Comment: In keeping with my decision to read the books by Nora Roberts in my shelves sporadically so I can always have some to be read for a while, this month I've picked anther title I had to be read. Of all the books by her I have yet to read, this was probably the oldest title of them all.
In this book we meet Isadora Conroy, a woman from a loving family of artists who owns an antiques shop business, not only about glamorous and expensive pieces but a funny mix of luxurious items things many would call "junk" but she's happy that way.
In comes Jed Skimmerhorn, a ex-cop still fresh out of his badge, who doesn't have such happy memories of his family as Isadora has, even despite the wealth. The two meet when Jed decides to get out of his family house and moves into an apartment next door to Isadora's. But their interesting developing relationship isn't the only surprise in the air, someone is killing people but why and how does it relate to Isadora's business?
I liked this book. It's very difficult for me not to enjoy a Nora Roberts' book, even if it's not always an amazing story. Somehow, the author convinced me, although I confess some of her later work feels too focused on the perfection of everything, even flawed characters or situations are described or presented in such a perfect way it becomes annoying.
Anyway, this book was published in the 90s and it shows, both in style and in the author's voice, which seems slightly less structured to me. This is not a bad thing, I just feel this book is more approachable to me as a reader than others that seem to have been written just because.
Jed is a fascinating character, he left his work and badge because he feels guilty and burned out, but in reality he loves the job and the efforts put into and how to try his best to help. I think his personality is very clichéd, which works for some reason, but I felt he was very impersonal, very distant and when he revealed a more "human" side, warmer and friendlier it felt like something he had to push himself to do, not something that came naturally to him. I think this is very realistic,, very close to the way most people would behave, but in a romance it looks annoying.
Isadora is very enthusiastic, bubbly, I imagine her always smiling and jumping around, always doing something and the way she behaves, which is friendly - a nice opposition to Jed - makes her look like a child with unlimited energy. I don't know, I liked her but I couldn't stop and just study her character because she couldn't stand still for long. I know it's stupid but she was too active!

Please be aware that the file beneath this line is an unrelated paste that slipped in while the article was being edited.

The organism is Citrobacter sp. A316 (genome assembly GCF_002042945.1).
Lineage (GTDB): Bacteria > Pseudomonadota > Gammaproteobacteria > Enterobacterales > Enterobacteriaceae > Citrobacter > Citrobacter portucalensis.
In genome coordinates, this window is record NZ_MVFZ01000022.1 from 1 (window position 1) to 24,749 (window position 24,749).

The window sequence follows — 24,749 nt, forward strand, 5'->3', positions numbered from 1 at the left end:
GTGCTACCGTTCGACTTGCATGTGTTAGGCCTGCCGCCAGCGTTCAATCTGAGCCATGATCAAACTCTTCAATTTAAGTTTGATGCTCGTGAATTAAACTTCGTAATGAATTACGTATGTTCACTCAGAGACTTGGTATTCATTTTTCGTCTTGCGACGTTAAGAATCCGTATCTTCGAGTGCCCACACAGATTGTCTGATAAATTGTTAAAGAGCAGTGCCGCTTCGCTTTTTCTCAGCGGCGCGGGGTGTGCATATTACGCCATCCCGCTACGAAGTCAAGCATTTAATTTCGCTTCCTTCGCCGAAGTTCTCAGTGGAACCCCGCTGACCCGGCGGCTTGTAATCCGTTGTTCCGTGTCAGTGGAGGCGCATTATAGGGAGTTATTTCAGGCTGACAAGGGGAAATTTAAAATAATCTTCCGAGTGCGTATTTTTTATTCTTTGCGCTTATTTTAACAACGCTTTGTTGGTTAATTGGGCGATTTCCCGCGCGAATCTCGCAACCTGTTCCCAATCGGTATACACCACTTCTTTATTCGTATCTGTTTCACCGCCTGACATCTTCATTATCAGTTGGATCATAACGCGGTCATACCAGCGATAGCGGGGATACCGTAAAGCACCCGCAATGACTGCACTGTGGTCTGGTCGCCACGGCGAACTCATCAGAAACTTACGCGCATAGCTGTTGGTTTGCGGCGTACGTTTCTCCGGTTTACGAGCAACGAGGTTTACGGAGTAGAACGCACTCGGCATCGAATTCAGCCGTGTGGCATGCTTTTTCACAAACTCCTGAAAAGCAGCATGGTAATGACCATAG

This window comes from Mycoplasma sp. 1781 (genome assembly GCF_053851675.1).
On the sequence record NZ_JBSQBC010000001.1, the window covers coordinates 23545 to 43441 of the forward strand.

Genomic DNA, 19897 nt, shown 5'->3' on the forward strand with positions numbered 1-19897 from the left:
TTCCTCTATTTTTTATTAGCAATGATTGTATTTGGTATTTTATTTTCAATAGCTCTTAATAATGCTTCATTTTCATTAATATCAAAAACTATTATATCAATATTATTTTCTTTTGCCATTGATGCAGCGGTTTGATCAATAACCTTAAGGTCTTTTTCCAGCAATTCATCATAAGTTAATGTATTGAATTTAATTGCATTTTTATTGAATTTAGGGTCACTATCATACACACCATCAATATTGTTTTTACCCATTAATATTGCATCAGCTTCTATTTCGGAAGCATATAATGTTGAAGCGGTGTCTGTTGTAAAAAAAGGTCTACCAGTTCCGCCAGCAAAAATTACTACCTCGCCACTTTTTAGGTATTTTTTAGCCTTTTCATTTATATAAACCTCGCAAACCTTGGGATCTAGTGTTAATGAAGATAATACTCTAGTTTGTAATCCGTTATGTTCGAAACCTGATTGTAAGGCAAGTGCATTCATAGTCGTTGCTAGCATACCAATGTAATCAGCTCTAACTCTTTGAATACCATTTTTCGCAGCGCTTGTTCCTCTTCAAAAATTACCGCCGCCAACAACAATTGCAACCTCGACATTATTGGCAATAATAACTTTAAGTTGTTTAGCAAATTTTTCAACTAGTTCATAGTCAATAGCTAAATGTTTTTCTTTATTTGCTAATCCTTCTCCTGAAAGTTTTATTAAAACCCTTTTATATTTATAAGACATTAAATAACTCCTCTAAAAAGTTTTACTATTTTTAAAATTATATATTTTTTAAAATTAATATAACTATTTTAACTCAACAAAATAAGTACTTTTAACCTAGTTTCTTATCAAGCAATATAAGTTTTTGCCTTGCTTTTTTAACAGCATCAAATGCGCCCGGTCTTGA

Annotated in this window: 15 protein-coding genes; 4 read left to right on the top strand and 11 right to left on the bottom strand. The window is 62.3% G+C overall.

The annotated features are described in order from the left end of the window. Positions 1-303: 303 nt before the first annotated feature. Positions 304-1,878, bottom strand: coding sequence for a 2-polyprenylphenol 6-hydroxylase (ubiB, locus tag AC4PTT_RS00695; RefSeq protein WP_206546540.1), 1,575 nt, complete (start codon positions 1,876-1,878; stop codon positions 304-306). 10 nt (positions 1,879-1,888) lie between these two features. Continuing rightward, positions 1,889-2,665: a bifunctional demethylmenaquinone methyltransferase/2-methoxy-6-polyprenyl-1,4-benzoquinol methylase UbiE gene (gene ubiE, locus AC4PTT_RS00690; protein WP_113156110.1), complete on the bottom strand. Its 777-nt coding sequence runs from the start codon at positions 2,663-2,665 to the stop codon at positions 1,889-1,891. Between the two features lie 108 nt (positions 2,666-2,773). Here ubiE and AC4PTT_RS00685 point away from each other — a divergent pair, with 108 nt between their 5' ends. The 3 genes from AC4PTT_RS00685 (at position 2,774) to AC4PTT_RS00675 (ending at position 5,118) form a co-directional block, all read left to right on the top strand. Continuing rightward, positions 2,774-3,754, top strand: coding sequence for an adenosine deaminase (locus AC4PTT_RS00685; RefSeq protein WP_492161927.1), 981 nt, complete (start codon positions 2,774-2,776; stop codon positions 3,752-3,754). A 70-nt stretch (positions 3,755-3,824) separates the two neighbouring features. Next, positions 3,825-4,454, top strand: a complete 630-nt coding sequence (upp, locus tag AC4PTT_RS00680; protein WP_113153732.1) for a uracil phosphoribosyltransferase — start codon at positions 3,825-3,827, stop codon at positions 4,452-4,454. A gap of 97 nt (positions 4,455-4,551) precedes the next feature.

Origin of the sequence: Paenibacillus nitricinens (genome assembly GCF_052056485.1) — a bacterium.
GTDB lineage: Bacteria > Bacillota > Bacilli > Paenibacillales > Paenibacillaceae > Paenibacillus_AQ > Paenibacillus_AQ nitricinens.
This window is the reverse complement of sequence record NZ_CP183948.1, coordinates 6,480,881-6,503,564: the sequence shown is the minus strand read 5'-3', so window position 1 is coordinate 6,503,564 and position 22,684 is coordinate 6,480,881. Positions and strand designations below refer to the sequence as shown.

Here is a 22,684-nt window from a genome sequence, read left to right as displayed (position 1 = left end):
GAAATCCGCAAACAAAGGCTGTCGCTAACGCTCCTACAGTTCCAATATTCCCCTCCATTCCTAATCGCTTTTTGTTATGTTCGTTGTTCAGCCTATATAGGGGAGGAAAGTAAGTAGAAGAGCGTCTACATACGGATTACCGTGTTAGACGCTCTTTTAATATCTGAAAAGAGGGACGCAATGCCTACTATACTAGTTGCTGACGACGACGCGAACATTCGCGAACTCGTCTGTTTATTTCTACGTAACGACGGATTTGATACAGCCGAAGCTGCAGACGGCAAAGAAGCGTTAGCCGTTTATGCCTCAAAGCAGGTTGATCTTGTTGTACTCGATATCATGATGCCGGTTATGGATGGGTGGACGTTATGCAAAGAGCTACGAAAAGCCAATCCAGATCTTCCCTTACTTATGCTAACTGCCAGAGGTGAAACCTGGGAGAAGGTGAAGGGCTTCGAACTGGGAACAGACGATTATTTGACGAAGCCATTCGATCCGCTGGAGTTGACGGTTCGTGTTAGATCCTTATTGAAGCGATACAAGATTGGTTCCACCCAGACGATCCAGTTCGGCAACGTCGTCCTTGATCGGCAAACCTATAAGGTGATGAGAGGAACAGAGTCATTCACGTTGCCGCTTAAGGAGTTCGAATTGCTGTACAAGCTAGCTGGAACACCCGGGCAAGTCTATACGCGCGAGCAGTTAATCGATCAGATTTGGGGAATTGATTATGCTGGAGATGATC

Their romance worked out well, obviously the author pinpointed the traits in both that would serve as a means to bring them together and how perfect that would be and I did like how they could complement themselves and how things one of them would feel unimportant suddenly was because of the other's existence. That was good, as was the HEA.
The secondary characters helped a lot and they were key to some developments. I liked the secondary characters weren't there just to go have a drink or to fulfill a role, they mattered and that is always nice. the end concerning the villain was rather rushed and not what I thought should have happened, at least not like that, but well...
The plot wasn't complicated but I always find myself amazed how the author would study a subject or a profession and then explores it within a book. Isadora's job seemed perfect and I always think her heroes and heroines must have had a fun if not dedicated time working for it and how wonderful if in RL it could be that easy to have a fulfilling job!
In the end, this was a good story, featuring interesting ideas, but as a whole I can't say it was the best by her I've read, I wasn't totally sold on the main couple's relationship - no matter how happy they became - nor on the way some plot moves were happening.
nevertheless, a great book by her and one where readers can say it's clearly by her.